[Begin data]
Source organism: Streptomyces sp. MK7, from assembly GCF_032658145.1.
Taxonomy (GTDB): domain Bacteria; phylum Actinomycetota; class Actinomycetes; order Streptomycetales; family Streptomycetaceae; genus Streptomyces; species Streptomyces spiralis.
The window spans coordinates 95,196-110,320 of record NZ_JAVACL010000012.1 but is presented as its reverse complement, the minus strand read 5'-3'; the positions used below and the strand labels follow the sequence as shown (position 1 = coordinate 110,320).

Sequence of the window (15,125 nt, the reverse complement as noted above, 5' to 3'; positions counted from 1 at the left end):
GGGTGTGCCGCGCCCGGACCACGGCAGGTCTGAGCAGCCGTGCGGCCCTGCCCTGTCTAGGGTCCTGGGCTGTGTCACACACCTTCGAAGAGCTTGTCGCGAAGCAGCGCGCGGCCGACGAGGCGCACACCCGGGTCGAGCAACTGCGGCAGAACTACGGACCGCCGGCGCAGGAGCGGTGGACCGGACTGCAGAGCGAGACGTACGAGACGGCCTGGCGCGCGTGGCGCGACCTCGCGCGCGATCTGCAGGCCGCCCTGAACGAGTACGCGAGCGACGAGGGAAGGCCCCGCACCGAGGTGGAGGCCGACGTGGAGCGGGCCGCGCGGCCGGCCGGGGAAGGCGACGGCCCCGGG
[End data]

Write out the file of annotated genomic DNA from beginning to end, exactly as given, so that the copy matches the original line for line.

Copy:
Source organism: Streptomyces sp. MK7, from assembly GCF_032658145.1.
Taxonomy (GTDB): domain Bacteria; phylum Actinomycetota; class Actinomycetes; order Streptomycetales; family Streptomycetaceae; genus Streptomyces; species Streptomyces spiralis.
The window spans coordinates 95,196-110,320 of record NZ_JAVACL010000012.1 but is presented as its reverse complement, the minus strand read 5'-3'; the positions used below and the strand labels follow the sequence as shown (position 1 = coordinate 110,320).

Sequence of the window (15,125 nt, the reverse complement as noted above, 5' to 3'; positions counted from 1 at the left end):
GGGTGTGCCGCGCCCGGACCACGGCAGGTCTGAGCAGCCGTGCGGCCCTGCCCTGTCTAGGGTCCTGGGCTGTGTCACACACCTTCGAAGAGCTTGTCGCGAAGCAGCGCGCGGCCGACGAGGCGCACACCCGGGTCGAGCAACTGCGGCAGAACTACGGACCGCCGGCGCAGGAGCGGTGGACCGGACTGCAGAGCGAGACGTACGAGACGGCCTGGCGCGCGTGGCGCGACCTCGCGCGCGATCTGCAGGCCGCCCTGAACGAGTACGCGAGCGACGAGGGAAGGCCCCGCACCGAGGTGGAGGCCGACGTGGAGCGGGCCGCGCGGCCGGCCGGGGAAGGCGACGGCCCCGGG